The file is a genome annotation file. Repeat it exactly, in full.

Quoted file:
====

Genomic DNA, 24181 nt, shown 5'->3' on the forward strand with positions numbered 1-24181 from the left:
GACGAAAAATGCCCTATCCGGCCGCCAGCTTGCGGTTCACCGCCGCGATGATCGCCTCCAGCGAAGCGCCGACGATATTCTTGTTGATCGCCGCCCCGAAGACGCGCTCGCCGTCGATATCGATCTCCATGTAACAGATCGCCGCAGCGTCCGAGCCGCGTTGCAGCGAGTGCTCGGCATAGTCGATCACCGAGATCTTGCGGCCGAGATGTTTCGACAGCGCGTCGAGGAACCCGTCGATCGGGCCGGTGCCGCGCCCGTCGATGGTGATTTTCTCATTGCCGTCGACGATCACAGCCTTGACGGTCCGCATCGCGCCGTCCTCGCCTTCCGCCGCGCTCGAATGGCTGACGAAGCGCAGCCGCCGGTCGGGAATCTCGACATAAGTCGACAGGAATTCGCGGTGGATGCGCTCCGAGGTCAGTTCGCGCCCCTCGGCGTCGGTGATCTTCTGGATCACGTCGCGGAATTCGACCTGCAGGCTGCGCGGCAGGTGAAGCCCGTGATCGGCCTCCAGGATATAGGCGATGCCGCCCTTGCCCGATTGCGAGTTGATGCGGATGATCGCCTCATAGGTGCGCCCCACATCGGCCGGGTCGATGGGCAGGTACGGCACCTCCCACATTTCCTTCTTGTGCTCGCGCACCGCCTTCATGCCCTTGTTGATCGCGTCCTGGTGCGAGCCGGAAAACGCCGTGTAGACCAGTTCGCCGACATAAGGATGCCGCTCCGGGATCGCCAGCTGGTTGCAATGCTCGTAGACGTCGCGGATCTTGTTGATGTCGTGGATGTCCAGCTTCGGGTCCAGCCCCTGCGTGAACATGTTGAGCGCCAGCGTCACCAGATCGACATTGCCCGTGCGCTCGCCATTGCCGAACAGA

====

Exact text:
Genomic DNA, 24181 nt, shown 5'->3' on the forward strand with positions numbered 1-24181 from the left:
GACGAAAAATGCCCTATCCGGCCGCCAGCTTGCGGTTCACCGCCGCGATGATCGCCTCCAGCGAAGCGCCGACGATATTCTTGTTGATCGCCGCCCCGAAGACGCGCTCGCCGTCGATATCGATCTCCATGTAACAGATCGCCGCAGCGTCCGAGCCGCGTTGCAGCGAGTGCTCGGCATAGTCGATCACCGAGATCTTGCGGCCGAGATGTTTCGACAGCGCGTCGAGGAACCCGTCGATCGGGCCGGTGCCGCGCCCGTCGATGGTGATTTTCTCATTGCCGTCGACGATCACAGCCTTGACGGTCCGCATCGCGCCGTCCTCGCCTTCCGCCGCGCTCGAATGGCTGACGAAGCGCAGCCGCCGGTCGGGAATCTCGACATAAGTCGACAGGAATTCGCGGTGGATGCGCTCCGAGGTCAGTTCGCGCCCCTCGGCGTCGGTGATCTTCTGGATCACGTCGCGGAATTCGACCTGCAGGCTGCGCGGCAGGTGAAGCCCGTGATCGGCCTCCAGGATATAGGCGATGCCGCCCTTGCCCGATTGCGAGTTGATGCGGATGATCGCCTCATAGGTGCGCCCCACATCGGCCGGGTCGATGGGCAGGTACGGCACCTCCCACATTTCCTTCTTGTGCTCGCGCACCGCCTTCATGCCCTTGTTGATCGCGTCCTGGTGCGAGCCGGAAAACGCCGTGTAGACCAGTTCGCCGACATAAGGATGCCGCTCCGGGATCGCCAGCTGGTTGCAATGCTCGTAGACGTCGCGGATCTTGTTGATGTCGTGGATGTCCAGCTTCGGGTCCAGCCCCTGCGTGAACATGTTGAGCGCCAGCGTCACCAGATCGACATTGCCCGTGCGCTCGCCATTGCCGAACAGA